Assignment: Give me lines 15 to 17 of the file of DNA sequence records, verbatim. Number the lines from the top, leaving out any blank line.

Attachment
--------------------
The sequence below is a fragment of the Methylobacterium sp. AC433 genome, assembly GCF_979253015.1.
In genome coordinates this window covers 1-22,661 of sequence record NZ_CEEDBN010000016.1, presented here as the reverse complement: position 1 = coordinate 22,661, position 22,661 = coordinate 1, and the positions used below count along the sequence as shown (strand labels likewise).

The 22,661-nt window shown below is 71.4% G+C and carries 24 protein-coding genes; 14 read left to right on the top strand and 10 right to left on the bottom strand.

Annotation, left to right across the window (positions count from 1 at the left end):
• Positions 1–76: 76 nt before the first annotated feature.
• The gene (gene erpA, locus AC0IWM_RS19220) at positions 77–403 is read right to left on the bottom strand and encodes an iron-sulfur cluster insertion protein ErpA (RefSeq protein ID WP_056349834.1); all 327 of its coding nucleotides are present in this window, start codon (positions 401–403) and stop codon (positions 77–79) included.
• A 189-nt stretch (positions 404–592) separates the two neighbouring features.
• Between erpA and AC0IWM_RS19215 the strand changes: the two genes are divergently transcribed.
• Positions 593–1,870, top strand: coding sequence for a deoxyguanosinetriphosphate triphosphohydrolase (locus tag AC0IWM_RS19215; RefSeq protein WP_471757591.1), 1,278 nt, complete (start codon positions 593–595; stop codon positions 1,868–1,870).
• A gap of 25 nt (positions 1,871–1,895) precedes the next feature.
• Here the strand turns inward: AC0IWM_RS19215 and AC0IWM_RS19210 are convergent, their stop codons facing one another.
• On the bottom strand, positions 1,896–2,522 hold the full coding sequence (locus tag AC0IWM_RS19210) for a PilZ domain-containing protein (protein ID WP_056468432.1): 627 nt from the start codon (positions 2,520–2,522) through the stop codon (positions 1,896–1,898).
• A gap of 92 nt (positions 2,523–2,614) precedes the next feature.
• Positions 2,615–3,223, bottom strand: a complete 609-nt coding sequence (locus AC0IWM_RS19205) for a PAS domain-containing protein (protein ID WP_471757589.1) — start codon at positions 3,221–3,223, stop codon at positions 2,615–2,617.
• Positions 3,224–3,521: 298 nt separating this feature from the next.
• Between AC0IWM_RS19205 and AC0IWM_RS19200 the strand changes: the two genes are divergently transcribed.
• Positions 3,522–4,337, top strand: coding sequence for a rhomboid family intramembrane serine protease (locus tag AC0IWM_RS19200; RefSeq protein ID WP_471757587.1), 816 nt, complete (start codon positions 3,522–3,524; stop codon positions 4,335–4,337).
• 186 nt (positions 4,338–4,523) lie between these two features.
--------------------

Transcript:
• Positions 3,224–3,521: 298 nt separating this feature from the next.
• Between AC0IWM_RS19205 and AC0IWM_RS19200 the strand changes: the two genes are divergently transcribed.
• Positions 3,522–4,337, top strand: coding sequence for a rhomboid family intramembrane serine protease (locus tag AC0IWM_RS19200; RefSeq protein ID WP_471757587.1), 816 nt, complete (start codon positions 3,522–3,524; stop codon positions 4,335–4,337).